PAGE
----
- May 21, 2020
- All things Paris
- Aysha Ferullo
The world of musical theatre is certainly something dear to our hearts, and it’s a true blessing that musicals don’t begin and end with the stage. In fact, during this period of quarantine, we’ve grown increasingly fond of the musical movie, particularly those in French. The French movie musical scene is rich and vast - one of the best ones out there. There’s truly nothing like watching a musical to lift your spirits on a spring day indoors. We’ve rounded up some of our favourite French movie musicals of all time. We hope you enjoy them as much as we do!
Three Seats for the 26th (Trois places pour le 26)
France’s very own Jacques Demy’s Three Seats for the 26th is one of the most beloved French movie musicals of all time. Detailing the protagonist Yves Montand’s return to his hometown of Marseille, this tale is a look into the theatre itself, as he is to prepare to perform a production of a show based on his own life. It’s the perfect way to feel the spirit of the theatre again, with Michel Legrand’s enchanting score being sure to grip you from the start. For any Marilyn Monroe or Édith Piaf fans out there, there may also be some familiar references!
Love Songs (Les Chansons d’Amour) 2007
Christophe Honoré’s Love Songs is also high on our list of top French movie musicals (it was even in the official selection for Cannes in 2007). This heart-warming motion picture is set in none other than our favourite city, Paris, giving it the perfect backdrop for music and romance. With Louis Garrel, Clotilde Hesme, Ludivine Sagnier and Chiara Mastroianni on the cast list, it’s bound to entertain. Join the four youngsters navigating the romantic scene of the city of love, all while intertwining charming musical interludes with their experiences. You’ll thank us later.
Beloved (Les Bien-aimés)
Another of Christophe Honoré’s works we’d like to honour is Beloved, once more starring Chiara Mastroianni, Louis Garrel and Ludivine Sagnier, as well as Catherine Deneuve. The tale takes you from the 1960s to the 21st century, following the life and love story of Véra, portrayed by Chiara Mastroianni. If you enjoyed Love Songs, you’re bound to find enjoyment in this, as Honoré uses similarly charming musical narration throughout, as the spectator experiences a glance at life in Paris, Reims, Montreal, Prague and London.
Taking it back to the 1950s, Jean Renoir’s French Cancan is an absolute must-see movie musical. Yet another picture set in Paris, it follows the tale of Henri Danglard (Jean Gabin) and his mistress Lola (María Félix). As Henri begins to lose money, he aims to restart the can-can dance, after having been inspired in Montmartre, seeing it being performed. In 1956, French Cancan even received the Grand Prix de l’Academie du Cinéma! A film evocative of the popular Parisian café-concert of the 19th century due to its contemporary singers and dancers, it’s certainly a unique viewing experience that we would recommend to any and all.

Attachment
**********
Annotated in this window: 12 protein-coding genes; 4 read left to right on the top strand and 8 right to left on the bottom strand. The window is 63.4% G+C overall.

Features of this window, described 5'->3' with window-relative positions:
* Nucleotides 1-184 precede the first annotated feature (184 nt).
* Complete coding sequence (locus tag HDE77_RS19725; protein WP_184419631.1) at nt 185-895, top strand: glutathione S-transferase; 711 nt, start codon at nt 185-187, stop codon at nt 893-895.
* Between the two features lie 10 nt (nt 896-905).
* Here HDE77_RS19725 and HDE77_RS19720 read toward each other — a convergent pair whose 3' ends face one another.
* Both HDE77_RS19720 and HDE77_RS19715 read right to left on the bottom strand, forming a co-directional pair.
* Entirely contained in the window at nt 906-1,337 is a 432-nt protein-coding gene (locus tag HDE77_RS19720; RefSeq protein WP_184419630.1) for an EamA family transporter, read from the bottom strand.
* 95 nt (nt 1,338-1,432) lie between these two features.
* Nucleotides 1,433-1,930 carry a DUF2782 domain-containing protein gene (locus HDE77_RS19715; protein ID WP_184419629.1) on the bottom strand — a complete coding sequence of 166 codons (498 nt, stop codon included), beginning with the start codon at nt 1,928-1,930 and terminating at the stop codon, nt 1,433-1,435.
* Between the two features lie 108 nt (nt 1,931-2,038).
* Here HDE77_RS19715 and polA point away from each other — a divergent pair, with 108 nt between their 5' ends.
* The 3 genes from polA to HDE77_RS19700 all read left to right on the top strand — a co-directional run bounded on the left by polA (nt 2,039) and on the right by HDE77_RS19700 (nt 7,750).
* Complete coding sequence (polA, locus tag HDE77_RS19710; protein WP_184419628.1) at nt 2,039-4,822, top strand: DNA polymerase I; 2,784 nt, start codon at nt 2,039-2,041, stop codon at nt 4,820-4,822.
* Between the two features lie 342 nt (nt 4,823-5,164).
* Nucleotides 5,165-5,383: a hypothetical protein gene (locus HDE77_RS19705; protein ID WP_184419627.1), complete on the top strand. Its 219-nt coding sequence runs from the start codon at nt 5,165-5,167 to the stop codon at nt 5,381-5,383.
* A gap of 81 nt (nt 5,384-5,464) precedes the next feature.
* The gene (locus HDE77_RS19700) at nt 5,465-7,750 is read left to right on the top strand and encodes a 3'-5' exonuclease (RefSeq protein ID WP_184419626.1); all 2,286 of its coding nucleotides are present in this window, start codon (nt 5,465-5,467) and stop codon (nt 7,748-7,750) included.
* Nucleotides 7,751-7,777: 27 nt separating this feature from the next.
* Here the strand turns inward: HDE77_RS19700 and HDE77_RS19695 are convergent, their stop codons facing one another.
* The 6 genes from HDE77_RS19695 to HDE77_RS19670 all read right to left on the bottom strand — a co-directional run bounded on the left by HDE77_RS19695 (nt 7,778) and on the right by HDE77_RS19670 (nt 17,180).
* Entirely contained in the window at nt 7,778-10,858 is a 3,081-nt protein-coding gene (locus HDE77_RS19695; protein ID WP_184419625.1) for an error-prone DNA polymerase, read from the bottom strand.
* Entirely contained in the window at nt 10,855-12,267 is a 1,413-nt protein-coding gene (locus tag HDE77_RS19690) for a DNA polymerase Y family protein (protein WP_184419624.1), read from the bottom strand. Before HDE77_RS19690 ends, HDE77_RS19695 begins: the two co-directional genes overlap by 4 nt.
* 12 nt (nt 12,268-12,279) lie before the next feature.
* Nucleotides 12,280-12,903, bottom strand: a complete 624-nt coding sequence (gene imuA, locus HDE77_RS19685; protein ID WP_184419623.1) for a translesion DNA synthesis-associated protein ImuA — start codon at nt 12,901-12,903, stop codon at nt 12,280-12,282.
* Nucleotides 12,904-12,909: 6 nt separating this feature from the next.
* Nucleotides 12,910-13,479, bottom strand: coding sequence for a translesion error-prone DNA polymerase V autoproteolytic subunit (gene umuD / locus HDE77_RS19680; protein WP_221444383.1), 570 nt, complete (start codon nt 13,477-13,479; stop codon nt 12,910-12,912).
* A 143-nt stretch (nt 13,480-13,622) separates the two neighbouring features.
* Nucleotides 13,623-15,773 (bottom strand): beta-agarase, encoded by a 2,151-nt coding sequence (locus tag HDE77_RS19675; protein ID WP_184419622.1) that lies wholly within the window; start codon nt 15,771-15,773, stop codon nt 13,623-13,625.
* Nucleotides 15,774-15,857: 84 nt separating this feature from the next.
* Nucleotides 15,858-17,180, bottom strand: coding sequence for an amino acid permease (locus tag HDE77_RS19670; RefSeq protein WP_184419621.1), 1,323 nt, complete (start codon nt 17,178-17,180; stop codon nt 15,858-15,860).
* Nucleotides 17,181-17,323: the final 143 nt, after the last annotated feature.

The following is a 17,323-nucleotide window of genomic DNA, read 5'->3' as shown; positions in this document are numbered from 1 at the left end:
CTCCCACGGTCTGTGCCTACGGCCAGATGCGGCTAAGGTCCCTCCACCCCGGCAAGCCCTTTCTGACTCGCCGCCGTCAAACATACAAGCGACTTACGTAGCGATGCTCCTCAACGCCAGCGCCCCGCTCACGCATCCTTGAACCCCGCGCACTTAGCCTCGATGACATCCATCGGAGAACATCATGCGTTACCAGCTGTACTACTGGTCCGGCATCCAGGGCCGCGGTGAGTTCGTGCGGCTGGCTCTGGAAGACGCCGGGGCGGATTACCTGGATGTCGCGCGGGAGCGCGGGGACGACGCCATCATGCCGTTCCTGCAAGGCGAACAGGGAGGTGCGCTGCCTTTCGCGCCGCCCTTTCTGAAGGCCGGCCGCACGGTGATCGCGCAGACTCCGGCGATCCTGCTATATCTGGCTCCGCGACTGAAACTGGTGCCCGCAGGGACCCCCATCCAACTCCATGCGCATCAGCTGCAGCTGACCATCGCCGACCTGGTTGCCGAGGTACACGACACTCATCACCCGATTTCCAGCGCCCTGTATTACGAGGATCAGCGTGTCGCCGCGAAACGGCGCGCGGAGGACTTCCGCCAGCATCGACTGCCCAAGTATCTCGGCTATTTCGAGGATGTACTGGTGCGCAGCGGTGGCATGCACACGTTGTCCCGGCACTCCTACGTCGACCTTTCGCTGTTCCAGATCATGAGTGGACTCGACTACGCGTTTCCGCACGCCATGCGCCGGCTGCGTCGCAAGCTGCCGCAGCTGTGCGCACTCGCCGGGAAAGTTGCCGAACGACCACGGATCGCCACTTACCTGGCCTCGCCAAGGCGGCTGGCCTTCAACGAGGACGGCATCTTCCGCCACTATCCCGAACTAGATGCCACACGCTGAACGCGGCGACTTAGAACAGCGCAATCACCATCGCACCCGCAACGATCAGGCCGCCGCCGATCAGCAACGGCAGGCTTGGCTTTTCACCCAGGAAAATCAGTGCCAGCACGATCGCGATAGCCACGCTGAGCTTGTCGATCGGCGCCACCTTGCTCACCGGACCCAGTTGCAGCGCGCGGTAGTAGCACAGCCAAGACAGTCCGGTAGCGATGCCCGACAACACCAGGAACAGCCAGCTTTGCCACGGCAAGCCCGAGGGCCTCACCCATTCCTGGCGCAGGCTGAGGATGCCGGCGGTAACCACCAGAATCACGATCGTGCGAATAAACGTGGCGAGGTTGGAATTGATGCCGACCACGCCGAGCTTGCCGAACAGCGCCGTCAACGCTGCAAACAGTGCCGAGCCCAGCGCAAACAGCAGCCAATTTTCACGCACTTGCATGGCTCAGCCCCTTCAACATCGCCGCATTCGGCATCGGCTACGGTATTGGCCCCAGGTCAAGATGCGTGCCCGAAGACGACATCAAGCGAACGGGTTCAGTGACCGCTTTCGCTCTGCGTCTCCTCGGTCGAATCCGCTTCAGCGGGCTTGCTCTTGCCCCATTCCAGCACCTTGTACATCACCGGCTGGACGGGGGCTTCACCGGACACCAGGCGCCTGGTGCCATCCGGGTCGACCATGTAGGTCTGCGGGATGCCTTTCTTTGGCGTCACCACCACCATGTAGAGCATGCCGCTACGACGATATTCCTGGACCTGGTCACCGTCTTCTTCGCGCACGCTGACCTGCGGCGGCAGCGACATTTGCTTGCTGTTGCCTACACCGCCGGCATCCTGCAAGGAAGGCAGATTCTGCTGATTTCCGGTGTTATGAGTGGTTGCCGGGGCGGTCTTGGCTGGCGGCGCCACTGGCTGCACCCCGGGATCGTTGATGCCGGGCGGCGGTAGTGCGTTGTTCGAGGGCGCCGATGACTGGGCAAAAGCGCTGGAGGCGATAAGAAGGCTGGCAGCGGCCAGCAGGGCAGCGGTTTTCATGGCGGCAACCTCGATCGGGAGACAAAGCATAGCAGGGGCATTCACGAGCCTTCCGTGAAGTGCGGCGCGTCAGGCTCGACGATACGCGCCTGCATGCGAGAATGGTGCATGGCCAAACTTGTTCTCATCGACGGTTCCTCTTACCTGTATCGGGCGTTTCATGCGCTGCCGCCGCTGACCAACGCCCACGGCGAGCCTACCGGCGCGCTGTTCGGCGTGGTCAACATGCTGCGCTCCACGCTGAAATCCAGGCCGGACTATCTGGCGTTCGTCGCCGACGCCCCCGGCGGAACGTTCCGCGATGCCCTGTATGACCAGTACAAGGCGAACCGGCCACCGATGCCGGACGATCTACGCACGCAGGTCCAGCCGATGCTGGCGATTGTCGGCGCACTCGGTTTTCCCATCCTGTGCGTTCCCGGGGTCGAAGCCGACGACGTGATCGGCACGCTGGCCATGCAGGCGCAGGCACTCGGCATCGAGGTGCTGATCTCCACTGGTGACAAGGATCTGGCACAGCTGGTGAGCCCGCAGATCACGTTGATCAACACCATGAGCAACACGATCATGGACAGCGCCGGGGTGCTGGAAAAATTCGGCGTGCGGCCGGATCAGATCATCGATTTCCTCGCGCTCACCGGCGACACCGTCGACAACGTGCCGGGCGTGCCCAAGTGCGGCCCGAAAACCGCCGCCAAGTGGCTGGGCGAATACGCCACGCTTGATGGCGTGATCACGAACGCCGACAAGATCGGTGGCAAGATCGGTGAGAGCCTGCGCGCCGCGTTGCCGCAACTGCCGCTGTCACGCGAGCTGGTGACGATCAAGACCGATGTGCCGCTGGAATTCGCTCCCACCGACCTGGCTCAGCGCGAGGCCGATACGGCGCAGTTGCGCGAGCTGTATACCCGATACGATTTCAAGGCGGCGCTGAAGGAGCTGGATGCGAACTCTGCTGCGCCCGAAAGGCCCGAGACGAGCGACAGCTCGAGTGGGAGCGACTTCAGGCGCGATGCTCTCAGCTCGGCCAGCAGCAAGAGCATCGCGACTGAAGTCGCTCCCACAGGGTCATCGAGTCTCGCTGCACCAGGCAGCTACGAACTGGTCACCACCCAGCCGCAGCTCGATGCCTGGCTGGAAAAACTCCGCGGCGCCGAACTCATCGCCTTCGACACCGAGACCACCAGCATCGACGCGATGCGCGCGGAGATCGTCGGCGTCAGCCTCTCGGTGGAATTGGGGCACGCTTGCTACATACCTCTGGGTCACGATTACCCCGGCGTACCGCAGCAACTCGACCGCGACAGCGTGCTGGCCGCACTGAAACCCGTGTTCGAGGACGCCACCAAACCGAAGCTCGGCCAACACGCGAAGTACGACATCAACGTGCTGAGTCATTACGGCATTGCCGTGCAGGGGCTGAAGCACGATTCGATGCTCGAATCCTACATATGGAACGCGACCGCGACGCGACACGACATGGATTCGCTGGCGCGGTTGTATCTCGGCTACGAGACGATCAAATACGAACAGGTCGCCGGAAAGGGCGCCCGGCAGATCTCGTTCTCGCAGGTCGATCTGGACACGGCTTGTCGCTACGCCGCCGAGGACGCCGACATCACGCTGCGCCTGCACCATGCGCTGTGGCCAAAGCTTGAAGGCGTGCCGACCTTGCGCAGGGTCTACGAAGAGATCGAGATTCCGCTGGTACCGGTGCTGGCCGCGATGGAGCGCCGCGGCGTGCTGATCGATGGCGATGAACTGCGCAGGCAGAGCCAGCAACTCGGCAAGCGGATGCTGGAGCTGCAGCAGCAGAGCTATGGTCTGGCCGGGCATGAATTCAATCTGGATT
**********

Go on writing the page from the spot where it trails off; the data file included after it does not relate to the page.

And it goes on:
Not of the Lips (Pas sur la bouche)
Alain Resnais’ Not of the Lips is also one of our all-time favourites, a film that may be of particular interest to any opera fans out there. This work is actually an adaptation of Pas Sur la Bouche, an operetta by Maurice Yvain and André Barde. Set in 1920s Paris (the period and location in which it was originally performed), it tells the tale of Gilberte’s sticky romantic past, an uplifting watch full of laughter and love, it may even inspire you to watch the original show!
Demy’s Romantic Trilogy
Lola is the first feature in Jacques Demy’s unofficial ‘romantic trilogy,’ while also being his feature debut. While not technically a musical, it has been described by Max Ophüls as being a ‘musical without music’, while also paving the way for two of our favourite musical movies to come. Lola is evocative of both classic French cinema and the French new wave, rendering it an intricately produced and unique viewing experience. Agnès Varda herself wrote the song Lola from the film, while also restoring and re-releasing it. What could be better a better combination than Varda/Demy?
The Umbrella of Cherbourg (Les Parapluies de Cherbourg)
Yet another success amongst the critics, The Umbrella of Cherbourg took the Palme d’Or at the 17th Cannes Film Festival in 1964, as well as being nominated for five Academy Awards. One again directed and written by Jacques Demy and starring Nino Castelnuovo and Catherine Deneuve as star-crossed lovers Geneviève and Guy, this was a true cultural staple and continues to be in France today. The Umbrella of Cherbourg is a romance you’re unlikely to forget, particularly if you enjoyed Lola.
The Young Girls of Rochefort (Les Demoiselles de Rochefort)
We’ve saved the best for last, and this Demy masterpiece certainly takes the cake. The Young Girls of Rochefort is our favourite French movie musical of all time, while also marking the third and final part of Demy’s unofficial romantic trilogy. It follows the lives of twin sisters Delphine and Solange (portrayed by Catherine Deneuve and Françoise Dorléac respectively) and their journeys at navigating life and love in the seaside town of Rochefort. What could be better than whimsical dances and upbeat tracks to get us through our quarantine blues! You won’t regret watching this stellar piece.
We hope this has left you feeling inspired to immerse yourself in the wonderful world of the French musical motion picture to help the days go by smoothly. If this has inspired you to see some musicals for yourself in the flesh, there are plenty playing in Paris for all to enjoy starting next season. Why not have a browse on the Theatre in Paris box office?